What other goals have you attempted and quit? Do you want to approach this one the same way? If not, what will it take from you to do things differently this time?
- What are you afraid of?
There are lots of things to be afraid of, but change isn't necessarily one of them. Are you worried that you'll have to work more, sleep less, sweat more? Are you afraid you'll have to give up your security blanket -- whatever that means to you? Be honest with yourself about what scares you so you are better equipped to face that fear instead of waiting to be sideswiped by it. And nobody's judging you on what scares you. This is between you and you, so be real.
- What will change in your life if you succeed at this goal?
This question addresses both the WIIFM (which we talked about earlier) and the OGTSC (the Oh God, That's Scary Crap*) that is likely to come up as you make change. Really look into your future and see the stuff you WANT to change -- what else is likely to change as a side-effect?
- What can I do to prepare myself for this?
Only you really know the answer for this. I know that I am challenged by feeling lonely late at night, and one of the things I do to compensate is to eat. So if my goal is to lose weight, I know I'm going to have to make a plan to handle the feelings of loneliness so that I don't throw myself off target by eating late at night. To address this, I could challenge myself to read 50 pages every night (which would be hard to do while foraging for snacks in the kitchen) or make a plan to call a different friend each weeknight to catch up. Your preparation will be different, but you'll know what to do!
- Who doesn’t want you to change?
What are some of the “silent agreements” you have with people – those unspoken social contracts we make and get stuck to like library paste (the not-tasty kind). Are you the obedient daughter? The athletic son? The quiet roommate? The responsible husband? If you think you have no silent contracts, go back and look at your Roles and Responsibilities exercise. Which job do you have that interacts with another person? And would that person be happy if you were to change some of the responsibilities you had in that job? (I'm just sayin'...)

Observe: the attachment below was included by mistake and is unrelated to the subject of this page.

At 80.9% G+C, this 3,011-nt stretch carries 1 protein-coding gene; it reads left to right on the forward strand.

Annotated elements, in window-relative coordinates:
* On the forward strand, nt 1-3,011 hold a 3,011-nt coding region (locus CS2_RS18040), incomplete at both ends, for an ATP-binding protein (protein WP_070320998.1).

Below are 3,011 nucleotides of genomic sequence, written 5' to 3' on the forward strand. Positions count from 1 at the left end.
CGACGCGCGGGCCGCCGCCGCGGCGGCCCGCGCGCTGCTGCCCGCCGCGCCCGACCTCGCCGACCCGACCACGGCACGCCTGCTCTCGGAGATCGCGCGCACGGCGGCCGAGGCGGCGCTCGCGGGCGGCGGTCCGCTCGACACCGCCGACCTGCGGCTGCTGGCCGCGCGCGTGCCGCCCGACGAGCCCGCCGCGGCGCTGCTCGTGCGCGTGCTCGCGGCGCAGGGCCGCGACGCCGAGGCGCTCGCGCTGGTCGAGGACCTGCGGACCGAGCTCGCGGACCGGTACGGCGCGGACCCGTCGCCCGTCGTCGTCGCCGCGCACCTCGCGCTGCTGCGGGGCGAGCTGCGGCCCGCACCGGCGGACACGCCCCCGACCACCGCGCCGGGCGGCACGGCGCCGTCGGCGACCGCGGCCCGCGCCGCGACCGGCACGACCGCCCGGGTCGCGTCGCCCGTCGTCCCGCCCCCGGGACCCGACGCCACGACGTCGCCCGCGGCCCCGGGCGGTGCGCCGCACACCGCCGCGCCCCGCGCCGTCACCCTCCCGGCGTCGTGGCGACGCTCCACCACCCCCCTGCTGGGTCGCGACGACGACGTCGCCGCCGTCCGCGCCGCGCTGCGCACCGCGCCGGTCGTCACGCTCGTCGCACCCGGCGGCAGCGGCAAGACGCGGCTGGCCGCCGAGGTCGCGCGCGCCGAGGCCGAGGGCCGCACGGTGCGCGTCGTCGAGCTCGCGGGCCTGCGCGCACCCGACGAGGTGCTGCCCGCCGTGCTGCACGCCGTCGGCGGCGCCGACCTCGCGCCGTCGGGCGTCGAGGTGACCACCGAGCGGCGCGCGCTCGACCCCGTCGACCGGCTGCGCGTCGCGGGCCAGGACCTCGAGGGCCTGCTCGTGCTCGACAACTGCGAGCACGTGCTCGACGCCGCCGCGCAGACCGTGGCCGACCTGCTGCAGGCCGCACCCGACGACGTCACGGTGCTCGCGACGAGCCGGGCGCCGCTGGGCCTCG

Tips for Handling Obstacles!
"Every successful man I have heard of has done the best he could with conditions as he found them, and not waited until the next year for better." – Edgar Watson Howe, publisher
Keep Anticipating Obstacles. Today you’re predicting what you think will get in the way, but as you make new progress, unforeseen obstacles can crop up. As you see them, write them down. Often just being aware of what’s in your way can help you to find creative ways around it. Look at both external and internal obstacles. Who are the people in your way? What are the circumstances blocking you? Do you have the tools you need to get the job done? What are the limiting beliefs you have that keep you from achieving your goal? Writing down obstacles takes them out of your head and puts them on paper, where it’s easier to be more objective about them.
What are the payoffs? What do you get by not reaching your goal? If you succeed, will you have to give up the fuzzy coziness your comfort zone? Will you have to work harder than you do now? Will you have to give up the image you have of yourself as a victim, and, as a result, give up the attention and sympathy that others give you? It’s human nature to want to stay “safe,” especially if it’s comfortable and secure. Forgive yourself for having been willing to hold onto the obstacles, and then let them go. Embrace change and be courageous!